• This comparison disturbs me because I think its unfair to the traditional church model, and unfairly complimentary to the emergent model. Its instructive to compare different models, but you must do so in a way that is honest and balanced. From my experience, emergent churches are no more or less effective at making disciples. And if you ask any pastor or leader in a traditional church, they will tell you that the purpose of their existence is on making disciples. The weekend service and all of the other ministry activities are built on this foundation, the same as in an emergent church. Now, to be fair, there are churches on both sides that get their priorities mixed up, or can fail to produce results. But what concerns me is that the emergent church is creating a straw man out of the rest of the church world, distorting reality in order to encourage loyalty to the “emergent” model. This seems immature and hints that there may be some fundamental issues that the emergent church needs to deal with. I believe that there is great value in behaving missionally, but can’t this be done without the anti-traditional rhetoric? Even if your presumed failure of the traditional church is accurate (and I think its not), why not just let it be? Why not just do missional stuff, and write about that, instead of engaging in the constant stream of self-congratulation and anti-traditionalism?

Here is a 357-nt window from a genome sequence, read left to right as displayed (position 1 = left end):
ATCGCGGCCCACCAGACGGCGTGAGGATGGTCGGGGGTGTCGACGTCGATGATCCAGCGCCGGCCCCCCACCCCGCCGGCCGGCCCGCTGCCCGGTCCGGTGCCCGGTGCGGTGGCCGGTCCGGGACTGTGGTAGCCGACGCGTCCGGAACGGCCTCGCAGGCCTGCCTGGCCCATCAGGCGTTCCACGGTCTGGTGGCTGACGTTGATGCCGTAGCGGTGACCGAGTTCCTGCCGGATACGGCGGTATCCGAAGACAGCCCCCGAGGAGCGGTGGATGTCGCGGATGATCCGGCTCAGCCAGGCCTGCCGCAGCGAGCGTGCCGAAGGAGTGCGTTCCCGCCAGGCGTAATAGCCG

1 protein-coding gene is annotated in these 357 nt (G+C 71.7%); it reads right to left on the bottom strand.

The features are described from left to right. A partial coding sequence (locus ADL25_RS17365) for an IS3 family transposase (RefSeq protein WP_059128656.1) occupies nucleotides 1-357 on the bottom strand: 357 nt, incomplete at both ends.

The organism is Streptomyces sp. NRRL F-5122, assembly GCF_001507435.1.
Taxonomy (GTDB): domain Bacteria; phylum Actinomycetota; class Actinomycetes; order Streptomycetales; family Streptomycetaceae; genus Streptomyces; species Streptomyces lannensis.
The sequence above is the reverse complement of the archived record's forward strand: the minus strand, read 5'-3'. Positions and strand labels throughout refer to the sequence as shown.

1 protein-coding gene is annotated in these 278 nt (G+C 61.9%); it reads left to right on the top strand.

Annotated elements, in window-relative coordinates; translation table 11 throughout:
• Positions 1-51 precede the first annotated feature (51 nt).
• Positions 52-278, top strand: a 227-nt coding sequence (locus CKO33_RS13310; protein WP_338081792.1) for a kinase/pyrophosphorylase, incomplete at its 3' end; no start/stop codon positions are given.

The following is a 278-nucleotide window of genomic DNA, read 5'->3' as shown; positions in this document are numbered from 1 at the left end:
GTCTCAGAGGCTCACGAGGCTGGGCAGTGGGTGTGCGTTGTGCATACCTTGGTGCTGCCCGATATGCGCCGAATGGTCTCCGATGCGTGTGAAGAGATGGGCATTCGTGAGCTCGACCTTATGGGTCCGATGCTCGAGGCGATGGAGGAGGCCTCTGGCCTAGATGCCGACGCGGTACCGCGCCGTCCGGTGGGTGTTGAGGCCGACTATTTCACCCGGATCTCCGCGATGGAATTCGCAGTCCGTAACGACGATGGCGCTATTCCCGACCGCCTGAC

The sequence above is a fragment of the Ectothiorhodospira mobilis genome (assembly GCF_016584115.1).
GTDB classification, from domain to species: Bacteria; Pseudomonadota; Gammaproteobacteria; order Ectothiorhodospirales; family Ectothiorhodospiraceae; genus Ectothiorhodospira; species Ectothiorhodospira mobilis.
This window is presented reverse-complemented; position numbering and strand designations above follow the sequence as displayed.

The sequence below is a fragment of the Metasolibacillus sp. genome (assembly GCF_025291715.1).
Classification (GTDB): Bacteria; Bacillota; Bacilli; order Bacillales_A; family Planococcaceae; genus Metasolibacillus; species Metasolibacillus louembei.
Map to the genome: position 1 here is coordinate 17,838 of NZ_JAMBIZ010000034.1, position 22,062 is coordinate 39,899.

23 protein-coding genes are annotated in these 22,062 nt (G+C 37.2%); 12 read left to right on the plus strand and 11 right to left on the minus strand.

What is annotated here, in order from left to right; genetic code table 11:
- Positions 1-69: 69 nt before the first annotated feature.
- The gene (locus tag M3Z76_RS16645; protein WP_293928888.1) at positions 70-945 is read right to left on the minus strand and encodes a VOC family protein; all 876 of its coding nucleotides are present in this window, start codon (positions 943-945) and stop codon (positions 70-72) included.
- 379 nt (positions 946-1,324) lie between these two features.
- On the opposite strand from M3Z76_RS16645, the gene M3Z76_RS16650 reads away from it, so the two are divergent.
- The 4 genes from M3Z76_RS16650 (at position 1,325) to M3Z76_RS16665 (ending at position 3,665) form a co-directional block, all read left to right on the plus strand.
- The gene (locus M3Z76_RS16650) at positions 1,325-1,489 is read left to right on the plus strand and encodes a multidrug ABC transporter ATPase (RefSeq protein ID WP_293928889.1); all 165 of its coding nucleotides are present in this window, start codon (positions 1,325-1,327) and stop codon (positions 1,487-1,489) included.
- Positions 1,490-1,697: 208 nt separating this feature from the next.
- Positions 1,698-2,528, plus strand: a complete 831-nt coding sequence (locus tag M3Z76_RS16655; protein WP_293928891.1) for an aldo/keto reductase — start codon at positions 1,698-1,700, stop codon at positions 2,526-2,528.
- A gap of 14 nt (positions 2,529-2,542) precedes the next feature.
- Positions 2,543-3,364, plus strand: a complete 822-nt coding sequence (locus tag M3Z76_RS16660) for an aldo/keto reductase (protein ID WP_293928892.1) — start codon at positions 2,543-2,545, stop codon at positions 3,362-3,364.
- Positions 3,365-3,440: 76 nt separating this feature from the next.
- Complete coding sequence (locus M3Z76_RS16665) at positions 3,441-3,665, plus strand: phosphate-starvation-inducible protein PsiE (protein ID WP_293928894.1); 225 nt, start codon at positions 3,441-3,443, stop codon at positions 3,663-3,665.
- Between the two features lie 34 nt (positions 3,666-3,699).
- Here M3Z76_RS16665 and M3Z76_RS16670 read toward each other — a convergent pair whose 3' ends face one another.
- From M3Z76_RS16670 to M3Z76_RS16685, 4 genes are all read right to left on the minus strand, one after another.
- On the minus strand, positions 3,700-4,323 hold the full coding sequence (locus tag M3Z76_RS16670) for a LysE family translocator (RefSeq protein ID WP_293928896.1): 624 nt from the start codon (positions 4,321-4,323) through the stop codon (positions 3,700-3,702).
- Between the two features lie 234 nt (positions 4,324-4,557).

• OK, I’m thick and I’m ready to confess:
    I don’t understand the diagrams. Can someone explain to a stupid person?
    Is the top the most important aspect or the bottom? Does the width represent the amount of time/importance/resources allocated to each segment?
    I’m also with Stephen to the extent that (no matter what the blocks actually mean), the diagram implies that the ‘traditional’ church is not into making disciples whereas the ‘missional’ church (are we to read that as ’emerging’ or what?) is. This does not match my understanding and experience. Even the most staid and traditional church professes that it is into ‘making disciples’. Conversely, to what extent are emerging/missional churches doing more than making ‘converts’ without the discipling, stability and resources of the traditional church?